honey processing style, often resulting

the

sophisticated

in an array of tastes which had never

compensate.

before been associated with coffee. The

most

process

will

not

debates about the pros and cons of


PICKING

washing

versus

alternative

processing

Producing quality coffee is impossible

styles are often fascinating. The resulting

without a proper strategy for selective

discussions frequently revolve around the

harvesting of coffee cherries. Despite

true meaning of terroir and how the

widespread awareness of the need for

flavor of coffee can best be extracted

good quality ripe cherries to produce

from the cherries when it is processed.

specialty coffee, producers around the

Purists generally point out that the

world continue

washing process produces a cleaner flavor

key

to struggle with this

task.

Debate

is

ongoing

profile with taste attributes that are

the

benefits

of

selective

clearly displayed in the cup. Cuppers often

ripe

cherries

identify this as the manifestation of a

versus the advantages of strip-picking.

higher level of transparency, providing

Some specialty coffee gurus claim that

more opportunities for the genetics of

all coffee destined for the specialty market

the tree and the characteristics of the soil

should be harvested selectively and

to

about

harvesting

of

only

filter

into

the

SUN DRIED NATURAL

Sun dried mummyfied cherries, ready to be milled.

cup..

that only ripe cherries should be picked.


On the other hand, many vendors of
processing

and

machinery

proclaim

benefits

of

the

NATURAL SUN DRIED

harvesting

(also called Dry Process or Unwashed

economic

Process)

strip

picking.

HONEY PROCESS

Honey coffee drying on African


beds in Panama

In the natural sundried method, the


cherries are rinsed and the floaters removed

PROCESSING

before drying either on a patio or on a

Style and method of coffee processing

raised drying bed. The first three days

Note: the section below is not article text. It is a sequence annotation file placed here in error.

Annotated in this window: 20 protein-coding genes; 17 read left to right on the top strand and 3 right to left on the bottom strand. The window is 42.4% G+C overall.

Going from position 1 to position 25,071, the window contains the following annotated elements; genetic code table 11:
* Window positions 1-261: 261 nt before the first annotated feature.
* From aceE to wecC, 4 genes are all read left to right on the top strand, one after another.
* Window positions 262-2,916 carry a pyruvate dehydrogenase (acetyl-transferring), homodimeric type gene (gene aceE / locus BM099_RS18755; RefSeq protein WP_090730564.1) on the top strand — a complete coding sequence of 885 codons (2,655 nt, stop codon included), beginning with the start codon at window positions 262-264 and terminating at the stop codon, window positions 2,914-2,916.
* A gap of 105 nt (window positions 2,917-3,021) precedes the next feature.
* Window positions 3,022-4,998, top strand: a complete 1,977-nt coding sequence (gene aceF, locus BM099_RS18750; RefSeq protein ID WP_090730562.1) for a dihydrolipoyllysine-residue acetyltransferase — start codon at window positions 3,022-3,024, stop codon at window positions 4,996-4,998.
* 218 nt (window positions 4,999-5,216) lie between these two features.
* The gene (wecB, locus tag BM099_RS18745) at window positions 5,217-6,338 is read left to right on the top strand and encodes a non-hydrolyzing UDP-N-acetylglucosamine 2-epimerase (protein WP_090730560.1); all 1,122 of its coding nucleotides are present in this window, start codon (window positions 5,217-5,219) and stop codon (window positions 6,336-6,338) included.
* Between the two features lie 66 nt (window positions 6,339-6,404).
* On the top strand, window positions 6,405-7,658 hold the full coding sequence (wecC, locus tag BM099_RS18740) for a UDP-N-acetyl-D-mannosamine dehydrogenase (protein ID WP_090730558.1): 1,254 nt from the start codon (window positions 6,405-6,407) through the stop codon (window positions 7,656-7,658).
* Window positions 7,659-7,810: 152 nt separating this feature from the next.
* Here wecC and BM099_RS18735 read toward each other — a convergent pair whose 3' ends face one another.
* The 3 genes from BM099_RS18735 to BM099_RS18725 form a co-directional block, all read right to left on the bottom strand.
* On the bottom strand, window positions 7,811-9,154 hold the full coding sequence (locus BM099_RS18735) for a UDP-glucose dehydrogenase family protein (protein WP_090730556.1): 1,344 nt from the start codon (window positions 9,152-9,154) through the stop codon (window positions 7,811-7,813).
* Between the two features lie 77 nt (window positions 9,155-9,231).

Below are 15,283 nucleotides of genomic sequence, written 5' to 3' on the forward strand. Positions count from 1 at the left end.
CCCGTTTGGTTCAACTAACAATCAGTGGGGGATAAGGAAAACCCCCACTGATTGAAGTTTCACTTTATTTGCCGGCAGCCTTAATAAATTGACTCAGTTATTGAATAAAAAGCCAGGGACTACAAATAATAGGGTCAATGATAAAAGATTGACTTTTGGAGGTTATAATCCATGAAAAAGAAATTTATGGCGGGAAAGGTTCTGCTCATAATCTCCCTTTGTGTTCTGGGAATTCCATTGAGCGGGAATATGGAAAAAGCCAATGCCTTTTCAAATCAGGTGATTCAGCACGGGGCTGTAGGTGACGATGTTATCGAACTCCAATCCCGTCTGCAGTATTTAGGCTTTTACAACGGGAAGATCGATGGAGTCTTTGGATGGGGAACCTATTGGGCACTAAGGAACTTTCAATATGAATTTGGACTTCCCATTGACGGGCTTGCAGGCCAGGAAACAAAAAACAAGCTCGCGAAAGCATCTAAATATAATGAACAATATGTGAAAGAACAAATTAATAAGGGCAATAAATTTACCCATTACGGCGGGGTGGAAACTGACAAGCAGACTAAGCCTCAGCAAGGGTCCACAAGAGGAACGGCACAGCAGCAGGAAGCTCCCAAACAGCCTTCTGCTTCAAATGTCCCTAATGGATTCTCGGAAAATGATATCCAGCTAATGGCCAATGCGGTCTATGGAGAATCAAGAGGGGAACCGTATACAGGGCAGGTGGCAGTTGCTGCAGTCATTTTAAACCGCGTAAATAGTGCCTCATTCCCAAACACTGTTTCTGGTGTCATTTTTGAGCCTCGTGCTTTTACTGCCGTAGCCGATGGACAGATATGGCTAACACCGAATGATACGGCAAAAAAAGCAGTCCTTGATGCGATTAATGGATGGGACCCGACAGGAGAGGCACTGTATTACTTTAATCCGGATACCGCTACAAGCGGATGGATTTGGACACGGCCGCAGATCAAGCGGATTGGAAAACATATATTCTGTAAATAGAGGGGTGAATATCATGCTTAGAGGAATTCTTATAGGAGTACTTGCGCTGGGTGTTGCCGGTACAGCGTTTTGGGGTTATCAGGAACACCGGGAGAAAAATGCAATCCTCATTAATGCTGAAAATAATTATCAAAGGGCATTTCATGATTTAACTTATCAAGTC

are usually determined by tradition and

are critical for the final quality of the

general preferences of coffee buyers. Until

coffee. Intense sunlight is required to skin

recently, the sundried natural method

dry the cherries in order to start the

was only used in a few countries, including

final drying process that should take less

Yemen, Ethiopia and Brazil. During

than fifteen days. During the first three

the past years, coffee processors in several

days the moisture content of the cherries

Latin American countries have been

must reach 35% or less. Frequent rotation

experimenting with natural sundried

and

methods and hybrid methods like the

drying. The drying cherries must be

honey

most

protected against rain and condensation in

the

order to prevent flavor taints, with special

Many

attention to prevention of molds and

coffee buyers prefer the washed method

fungi. The flavor profiles of natural sun

for all or most of their purchased beans.

dried coffee are intense, with potential

They prefer the pure, clean and transparent

attributes

of

dried

flavor profiles of the washed method.

blueberry,

fig

and

of

the

bean

process,
mucilage
after

in
is

which
left

washing.

on

Other buyers take a distinct interest in


the flavor profiles of the sundried and

movement

facilitates

uniform

fruit,

leather,

other

notes.....

WASHED COFFEE

Washed coffee drying in


parchent on the pateo.

29

WASHED METHOD

versus machine washed (below), (Panama)).

than 300 years, named the dry process

Some

remove

O.I.B. (Oost Indische Bereiding), which

The cherries are rinsed and floaters

a small part of the mucilage using a so

can be translated as the East Indian

are removed prior to depulping. The